Tuesday, June 14, 2011

Properly Valuing Hit Types

It seems logical that a double is twice as good as a single, a triple three times as good as a single, etc. However, the run values for offensive events vary tremendously from those figures. And they also change over time, depending on the level of offense in the Major Leagues.

Making use of a statistical technique called regression analysis, The Sports Resource calculated run values for five offensive events over two different time frames. Run production dipped from the first timeframe (2000-07) to the second (2008-10), which impacted the results.

The value for triples stands out more than anything else, especially in the more recent timeframe. There’s a large gap between the value of doubles (.75 runs) and triples (1.28), and a much narrower one separating triples (1.28) and home runs (1.42). Common sense would assume that a hit covering 4 bases would carry 33 percent more value than one for three bases. But the actual difference is just 10.9 percent.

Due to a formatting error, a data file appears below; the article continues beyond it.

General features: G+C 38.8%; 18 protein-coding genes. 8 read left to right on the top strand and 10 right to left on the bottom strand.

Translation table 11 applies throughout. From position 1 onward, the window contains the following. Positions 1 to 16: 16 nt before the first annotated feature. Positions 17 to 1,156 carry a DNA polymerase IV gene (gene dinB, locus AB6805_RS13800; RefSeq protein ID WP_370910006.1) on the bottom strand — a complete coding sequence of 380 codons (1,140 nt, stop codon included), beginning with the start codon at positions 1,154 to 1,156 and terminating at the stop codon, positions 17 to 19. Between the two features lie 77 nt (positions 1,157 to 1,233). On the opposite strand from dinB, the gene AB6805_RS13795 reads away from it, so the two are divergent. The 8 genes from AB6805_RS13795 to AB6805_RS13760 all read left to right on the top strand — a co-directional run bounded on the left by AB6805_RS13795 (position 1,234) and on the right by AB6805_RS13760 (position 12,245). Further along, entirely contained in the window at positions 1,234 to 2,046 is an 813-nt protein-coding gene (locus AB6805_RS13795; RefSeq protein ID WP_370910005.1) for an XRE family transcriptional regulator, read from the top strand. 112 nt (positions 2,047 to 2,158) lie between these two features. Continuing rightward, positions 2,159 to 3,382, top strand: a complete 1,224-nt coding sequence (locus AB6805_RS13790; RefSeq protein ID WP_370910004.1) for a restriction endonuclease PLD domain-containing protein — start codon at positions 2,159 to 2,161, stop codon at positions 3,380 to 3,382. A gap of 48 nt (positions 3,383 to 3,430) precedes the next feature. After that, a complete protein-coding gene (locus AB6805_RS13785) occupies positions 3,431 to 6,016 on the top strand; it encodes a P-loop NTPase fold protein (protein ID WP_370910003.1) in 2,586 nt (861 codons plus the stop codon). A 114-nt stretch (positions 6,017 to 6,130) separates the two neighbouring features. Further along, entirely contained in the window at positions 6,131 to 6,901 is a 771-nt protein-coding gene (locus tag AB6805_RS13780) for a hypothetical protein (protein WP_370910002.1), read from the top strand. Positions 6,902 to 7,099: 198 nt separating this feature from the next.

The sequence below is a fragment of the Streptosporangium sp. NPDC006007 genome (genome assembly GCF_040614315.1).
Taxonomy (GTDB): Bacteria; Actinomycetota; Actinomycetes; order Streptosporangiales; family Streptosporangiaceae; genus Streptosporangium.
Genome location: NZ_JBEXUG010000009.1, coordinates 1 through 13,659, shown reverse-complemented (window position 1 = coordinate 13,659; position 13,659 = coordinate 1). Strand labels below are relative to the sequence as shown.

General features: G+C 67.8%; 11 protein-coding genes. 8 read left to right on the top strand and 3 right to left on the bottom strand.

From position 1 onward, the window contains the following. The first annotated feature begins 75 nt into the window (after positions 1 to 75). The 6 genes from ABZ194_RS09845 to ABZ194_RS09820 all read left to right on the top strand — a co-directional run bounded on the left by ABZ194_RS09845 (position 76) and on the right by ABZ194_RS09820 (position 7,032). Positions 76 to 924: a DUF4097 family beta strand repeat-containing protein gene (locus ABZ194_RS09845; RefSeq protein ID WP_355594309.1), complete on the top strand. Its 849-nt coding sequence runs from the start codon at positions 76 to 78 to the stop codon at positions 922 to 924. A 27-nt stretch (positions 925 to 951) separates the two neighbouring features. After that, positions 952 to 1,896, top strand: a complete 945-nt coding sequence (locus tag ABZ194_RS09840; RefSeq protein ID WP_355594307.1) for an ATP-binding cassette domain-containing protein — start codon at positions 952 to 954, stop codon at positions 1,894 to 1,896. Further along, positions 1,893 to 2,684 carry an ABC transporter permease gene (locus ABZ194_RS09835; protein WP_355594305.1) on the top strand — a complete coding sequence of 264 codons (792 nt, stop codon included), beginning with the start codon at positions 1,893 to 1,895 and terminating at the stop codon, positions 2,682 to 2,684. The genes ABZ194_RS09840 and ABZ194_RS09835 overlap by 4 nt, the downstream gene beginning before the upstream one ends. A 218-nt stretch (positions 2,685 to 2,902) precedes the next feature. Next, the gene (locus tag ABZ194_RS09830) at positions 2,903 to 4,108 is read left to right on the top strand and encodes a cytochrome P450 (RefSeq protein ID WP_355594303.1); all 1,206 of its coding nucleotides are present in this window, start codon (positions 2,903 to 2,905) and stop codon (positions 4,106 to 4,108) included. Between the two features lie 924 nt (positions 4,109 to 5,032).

What does this mean for agents? Players who hit lots of triples and relatively few homers – such as Jose Reyes and Dexter Fowler – produce more runs than many would think. For example, Reyes' three homers and 11 triples (through June 13) are equivalent to 13 homers and 0 triples.

The other interesting change is the drop in run value for singles. The best possible explanation is that with less overall offense, it’s harder to bring home runners from first base (especially due to the dip in home run rate). In addition, there tends to be fewer runners on base when singles get hit than from 2000 through 2007, further decreasing their value.

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